How to Prevent Stomach Infections

When sitting down to eat, your biggest worry might be getting a touch of heartburn. So you're probably surprised when this simple act leaves you feeling like you've been run over by a truck. If a bout with a foodborne illness has you wondering if you can trust food again, don't despair -- you can avoid most culinary creepies with a little awareness and plenty of soap and water.

This article takes a look at eight stomach infections and infestations you'll want to avoid: botulism, dysentery, food poisoning, listeriosis, salmonella, stomach flu, tapeworms, and trichinosis. Here's a preview of the information you'll find:

  • Preventing BotulismThere are three forms of botulism: foodborne botulism, which is spread through contaminated food; infant botulism, which infects the immature digestive systems of young babies; and wound botulism, which enters the body through a wound in the skin. Botulism is a rare but dangerous infection that can be fatal. Once infected, botulism sufferers are usually treated with botulism antitoxin.
  • Preventing DysenteryDysentery, an inflammation of the intestines, is most commonly spread through poor hygiene and hand-washing habits, especially in children and food workers. Dysentery causes diarrhea, fever, and stomach cramps. To avoid this painful infection, follow strict hygiene practices and make sure your children do the same.
  • Preventing Food PoisoningFood poisoning can be caused by more than 100 different foodborne bacteria. Symptoms can include vomiting, headache, diarrhea, fatigue, abdominal cramps, and fever, although the severity of symptoms can vary. Observe food safety guidelines to avoid contaminated foods, and be sure to wash your hands thoroughly and often when handling raw foods.
  • Preventing ListeriosisListeriosis is spread through contaminated foods, such as undercooked or raw meat, unpasteurized dairy products, and processed foods such as hot dogs. A listeriosis infection is especially dangerous to pregnant women, infants, and the elderly. Practice safe food-handling and food-preparation procedures to avoid listeriosis.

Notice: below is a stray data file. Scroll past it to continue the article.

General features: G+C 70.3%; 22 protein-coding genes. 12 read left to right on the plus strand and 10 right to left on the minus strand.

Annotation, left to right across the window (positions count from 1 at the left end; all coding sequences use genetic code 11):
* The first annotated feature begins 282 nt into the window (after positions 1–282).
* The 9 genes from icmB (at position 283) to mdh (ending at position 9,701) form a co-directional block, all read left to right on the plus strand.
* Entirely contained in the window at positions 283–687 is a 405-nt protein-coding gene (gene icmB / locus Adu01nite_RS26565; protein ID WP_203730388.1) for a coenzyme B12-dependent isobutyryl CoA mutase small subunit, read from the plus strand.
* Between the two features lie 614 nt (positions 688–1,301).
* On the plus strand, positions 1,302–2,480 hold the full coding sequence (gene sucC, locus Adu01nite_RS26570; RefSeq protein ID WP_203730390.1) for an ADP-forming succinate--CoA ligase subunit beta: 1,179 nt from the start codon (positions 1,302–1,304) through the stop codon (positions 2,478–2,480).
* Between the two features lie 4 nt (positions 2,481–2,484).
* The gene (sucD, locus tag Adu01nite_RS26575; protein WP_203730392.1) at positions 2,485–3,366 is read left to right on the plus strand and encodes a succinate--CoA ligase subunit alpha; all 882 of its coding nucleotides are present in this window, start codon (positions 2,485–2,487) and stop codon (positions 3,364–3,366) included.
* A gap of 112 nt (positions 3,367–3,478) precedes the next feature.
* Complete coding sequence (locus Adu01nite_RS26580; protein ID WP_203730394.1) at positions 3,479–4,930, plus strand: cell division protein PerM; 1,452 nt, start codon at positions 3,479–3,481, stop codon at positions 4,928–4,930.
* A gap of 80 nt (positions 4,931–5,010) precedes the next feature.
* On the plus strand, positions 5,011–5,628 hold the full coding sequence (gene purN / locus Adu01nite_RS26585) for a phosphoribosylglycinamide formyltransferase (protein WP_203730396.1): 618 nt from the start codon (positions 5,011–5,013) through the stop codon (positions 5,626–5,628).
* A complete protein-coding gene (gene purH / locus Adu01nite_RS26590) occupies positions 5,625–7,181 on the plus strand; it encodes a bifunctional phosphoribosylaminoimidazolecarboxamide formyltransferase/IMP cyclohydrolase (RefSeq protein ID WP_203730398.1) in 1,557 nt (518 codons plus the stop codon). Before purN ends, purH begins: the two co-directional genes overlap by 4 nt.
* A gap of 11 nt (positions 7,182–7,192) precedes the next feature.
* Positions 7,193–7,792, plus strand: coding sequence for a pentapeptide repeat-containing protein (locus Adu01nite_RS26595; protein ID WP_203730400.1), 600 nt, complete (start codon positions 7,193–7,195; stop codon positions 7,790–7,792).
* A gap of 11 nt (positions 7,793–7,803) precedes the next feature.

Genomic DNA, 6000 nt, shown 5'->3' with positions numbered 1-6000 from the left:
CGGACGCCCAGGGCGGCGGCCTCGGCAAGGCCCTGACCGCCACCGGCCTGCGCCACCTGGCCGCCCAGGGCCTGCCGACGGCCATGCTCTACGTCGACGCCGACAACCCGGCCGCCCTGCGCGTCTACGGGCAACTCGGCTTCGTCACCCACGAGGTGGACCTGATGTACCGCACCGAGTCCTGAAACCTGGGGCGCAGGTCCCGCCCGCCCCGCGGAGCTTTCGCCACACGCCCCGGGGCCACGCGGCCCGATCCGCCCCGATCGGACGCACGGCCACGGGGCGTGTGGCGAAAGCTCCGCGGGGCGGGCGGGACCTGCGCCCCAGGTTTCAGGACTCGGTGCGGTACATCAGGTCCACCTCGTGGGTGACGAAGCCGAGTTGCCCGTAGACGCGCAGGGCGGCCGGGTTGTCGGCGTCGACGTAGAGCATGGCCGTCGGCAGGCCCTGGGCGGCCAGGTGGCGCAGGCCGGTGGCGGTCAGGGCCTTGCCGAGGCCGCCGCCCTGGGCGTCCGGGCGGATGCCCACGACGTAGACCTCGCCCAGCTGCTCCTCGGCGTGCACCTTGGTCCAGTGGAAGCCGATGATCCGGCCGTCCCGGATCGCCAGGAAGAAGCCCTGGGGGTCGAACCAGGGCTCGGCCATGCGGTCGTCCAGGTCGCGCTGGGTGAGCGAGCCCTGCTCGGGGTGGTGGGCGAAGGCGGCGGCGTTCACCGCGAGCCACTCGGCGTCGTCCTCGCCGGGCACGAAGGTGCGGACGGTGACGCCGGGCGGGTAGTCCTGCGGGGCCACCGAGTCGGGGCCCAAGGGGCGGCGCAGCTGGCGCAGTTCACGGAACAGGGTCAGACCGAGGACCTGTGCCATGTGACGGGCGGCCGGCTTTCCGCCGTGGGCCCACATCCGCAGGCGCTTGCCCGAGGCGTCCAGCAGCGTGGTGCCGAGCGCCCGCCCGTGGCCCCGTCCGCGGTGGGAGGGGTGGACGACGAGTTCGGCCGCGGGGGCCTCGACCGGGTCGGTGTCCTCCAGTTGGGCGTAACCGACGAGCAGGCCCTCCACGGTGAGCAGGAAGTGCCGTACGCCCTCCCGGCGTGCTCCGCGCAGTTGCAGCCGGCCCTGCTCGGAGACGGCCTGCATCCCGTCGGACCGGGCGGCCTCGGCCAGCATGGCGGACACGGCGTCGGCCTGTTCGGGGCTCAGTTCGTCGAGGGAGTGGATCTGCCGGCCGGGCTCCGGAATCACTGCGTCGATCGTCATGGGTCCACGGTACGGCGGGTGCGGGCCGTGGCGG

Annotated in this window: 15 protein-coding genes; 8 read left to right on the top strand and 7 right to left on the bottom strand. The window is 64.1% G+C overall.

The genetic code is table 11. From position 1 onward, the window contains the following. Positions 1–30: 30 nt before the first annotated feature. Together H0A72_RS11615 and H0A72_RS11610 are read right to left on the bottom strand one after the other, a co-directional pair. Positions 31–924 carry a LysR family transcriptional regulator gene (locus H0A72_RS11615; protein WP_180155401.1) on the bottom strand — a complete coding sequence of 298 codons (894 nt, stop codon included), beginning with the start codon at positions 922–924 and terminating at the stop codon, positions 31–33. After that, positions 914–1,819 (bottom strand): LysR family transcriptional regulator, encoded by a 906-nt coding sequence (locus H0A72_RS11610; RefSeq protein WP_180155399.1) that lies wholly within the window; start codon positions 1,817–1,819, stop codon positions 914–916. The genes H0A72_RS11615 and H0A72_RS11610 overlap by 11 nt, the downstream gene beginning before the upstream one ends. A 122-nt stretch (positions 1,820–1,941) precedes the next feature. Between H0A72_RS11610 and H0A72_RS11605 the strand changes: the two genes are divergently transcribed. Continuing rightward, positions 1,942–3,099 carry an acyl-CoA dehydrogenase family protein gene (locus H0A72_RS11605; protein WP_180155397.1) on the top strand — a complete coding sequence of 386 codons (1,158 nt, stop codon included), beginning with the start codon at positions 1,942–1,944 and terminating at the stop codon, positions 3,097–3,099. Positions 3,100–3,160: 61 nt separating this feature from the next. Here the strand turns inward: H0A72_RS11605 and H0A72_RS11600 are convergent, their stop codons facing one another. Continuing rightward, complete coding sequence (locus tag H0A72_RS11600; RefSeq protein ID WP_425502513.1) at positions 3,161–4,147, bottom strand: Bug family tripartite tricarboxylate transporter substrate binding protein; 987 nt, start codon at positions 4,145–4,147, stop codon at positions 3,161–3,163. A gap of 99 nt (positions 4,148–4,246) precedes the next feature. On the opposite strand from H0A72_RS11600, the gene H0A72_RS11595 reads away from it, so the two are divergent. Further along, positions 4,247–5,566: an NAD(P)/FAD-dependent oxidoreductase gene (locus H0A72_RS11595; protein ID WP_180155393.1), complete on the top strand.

• Preventing SalmonellaSalmonella bacteria cause salmonellosis, which affects the intestinal tract and causes vomiting, nausea, diarrhea, and fever. Severe cases can cause dehydration and require hospitalization. To avoid Salmonella bacteria, follow common-sense food-saftey practices and avoid raw or undercooked foods that could be contaminated.
  • Preventing Stomach FluAlthough the term "stomach flu" is a misnomer (influenza is a respriatory infection and has nothing to do with the stomach), we all know stomach flu as as uncomfortable illness accompanied by nausea, vomiting, diarrhea, and fever. This infection is most often caused by rotavirus and noroviruses. To avoid stomach ailments, practice good hygiene and thoroughly clean your fruits and veggies.
  • Preventing TapewormsTapeworm larva can be found in raw meats, and those larva can then infect human hosts and mature into adult tapeworms. A tapeworm infestation can cause nausea, diahrrea, stomach pain, and general weakness. Keep away from uncooked and undercooked beef and pork to avoid infestation.
  • Preventing TrichinosisUndercooked pork and game meats are common carriers of Trichinella spiralis, the parasitical worms that cause trichinosis. A trichinosis infections can come with serious side effects such as heart and breathing problems, and it could take months to completely recover. It's easy enough to avoid trichinosis by thoroughly cooking meats before you eat them.

This information is solely for informational purposes. IT IS NOT INTENDED TO PROVIDE MEDICAL ADVICE. Neither the Editors of Consumer Guide (R), Publications International, Ltd., the author nor publisher take responsibility for any possible consequences from any treatment, procedure, exercise, dietary modification, action or application of medication which results from reading or following the information contained in this information. The publication of this information does not constitute the practice of medicine, and this information does not replace the advice of your physician or other health care provider. Before undertaking any course of treatment, the reader must seek the advice of their physician or other health care provider.